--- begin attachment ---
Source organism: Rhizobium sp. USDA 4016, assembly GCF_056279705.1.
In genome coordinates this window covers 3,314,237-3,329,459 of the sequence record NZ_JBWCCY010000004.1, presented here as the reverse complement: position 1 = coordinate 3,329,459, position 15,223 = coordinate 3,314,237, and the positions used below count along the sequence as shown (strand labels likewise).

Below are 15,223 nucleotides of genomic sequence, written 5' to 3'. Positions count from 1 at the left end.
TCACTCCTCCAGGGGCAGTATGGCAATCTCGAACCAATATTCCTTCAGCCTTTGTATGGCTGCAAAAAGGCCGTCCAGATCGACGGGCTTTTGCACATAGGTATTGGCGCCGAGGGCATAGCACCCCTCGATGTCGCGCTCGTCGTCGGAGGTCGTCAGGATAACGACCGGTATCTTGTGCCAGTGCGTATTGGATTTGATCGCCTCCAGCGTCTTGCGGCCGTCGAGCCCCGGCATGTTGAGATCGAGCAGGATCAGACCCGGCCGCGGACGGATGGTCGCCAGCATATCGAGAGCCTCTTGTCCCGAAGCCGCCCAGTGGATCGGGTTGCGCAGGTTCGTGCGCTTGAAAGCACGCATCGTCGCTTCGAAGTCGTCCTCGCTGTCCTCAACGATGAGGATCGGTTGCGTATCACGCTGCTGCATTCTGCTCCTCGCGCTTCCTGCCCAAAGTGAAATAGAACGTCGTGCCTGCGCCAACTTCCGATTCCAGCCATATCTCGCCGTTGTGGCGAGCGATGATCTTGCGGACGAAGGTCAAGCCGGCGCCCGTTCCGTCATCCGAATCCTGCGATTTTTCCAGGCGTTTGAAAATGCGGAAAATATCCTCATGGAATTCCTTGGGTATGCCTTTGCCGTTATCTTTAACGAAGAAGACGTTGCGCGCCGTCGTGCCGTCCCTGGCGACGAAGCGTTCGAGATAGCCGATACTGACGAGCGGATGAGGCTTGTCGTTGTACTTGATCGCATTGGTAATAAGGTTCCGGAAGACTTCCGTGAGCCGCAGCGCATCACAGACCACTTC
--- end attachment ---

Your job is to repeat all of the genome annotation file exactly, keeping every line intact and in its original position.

Source organism: Rhizobium sp. USDA 4016, assembly GCF_056279705.1.
In genome coordinates this window covers 3,314,237-3,329,459 of the sequence record NZ_JBWCCY010000004.1, presented here as the reverse complement: position 1 = coordinate 3,329,459, position 15,223 = coordinate 3,314,237, and the positions used below count along the sequence as shown (strand labels likewise).

Below are 15,223 nucleotides of genomic sequence, written 5' to 3'. Positions count from 1 at the left end.
TCACTCCTCCAGGGGCAGTATGGCAATCTCGAACCAATATTCCTTCAGCCTTTGTATGGCTGCAAAAAGGCCGTCCAGATCGACGGGCTTTTGCACATAGGTATTGGCGCCGAGGGCATAGCACCCCTCGATGTCGCGCTCGTCGTCGGAGGTCGTCAGGATAACGACCGGTATCTTGTGCCAGTGCGTATTGGATTTGATCGCCTCCAGCGTCTTGCGGCCGTCGAGCCCCGGCATGTTGAGATCGAGCAGGATCAGACCCGGCCGCGGACGGATGGTCGCCAGCATATCGAGAGCCTCTTGTCCCGAAGCCGCCCAGTGGATCGGGTTGCGCAGGTTCGTGCGCTTGAAAGCACGCATCGTCGCTTCGAAGTCGTCCTCGCTGTCCTCAACGATGAGGATCGGTTGCGTATCACGCTGCTGCATTCTGCTCCTCGCGCTTCCTGCCCAAAGTGAAATAGAACGTCGTGCCTGCGCCAACTTCCGATTCCAGCCATATCTCGCCGTTGTGGCGAGCGATGATCTTGCGGACGAAGGTCAAGCCGGCGCCCGTTCCGTCATCCGAATCCTGCGATTTTTCCAGGCGTTTGAAAATGCGGAAAATATCCTCATGGAATTCCTTGGGTATGCCTTTGCCGTTATCTTTAACGAAGAAGACGTTGCGCGCCGTCGTGCCGTCCCTGGCGACGAAGCGTTCGAGATAGCCGATACTGACGAGCGGATGAGGCTTGTCGTTGTACTTGATCGCATTGGTAATAAGGTTCCGGAAGACTTCCGTGAGCCGCAGCGCATCACAGACCACTTC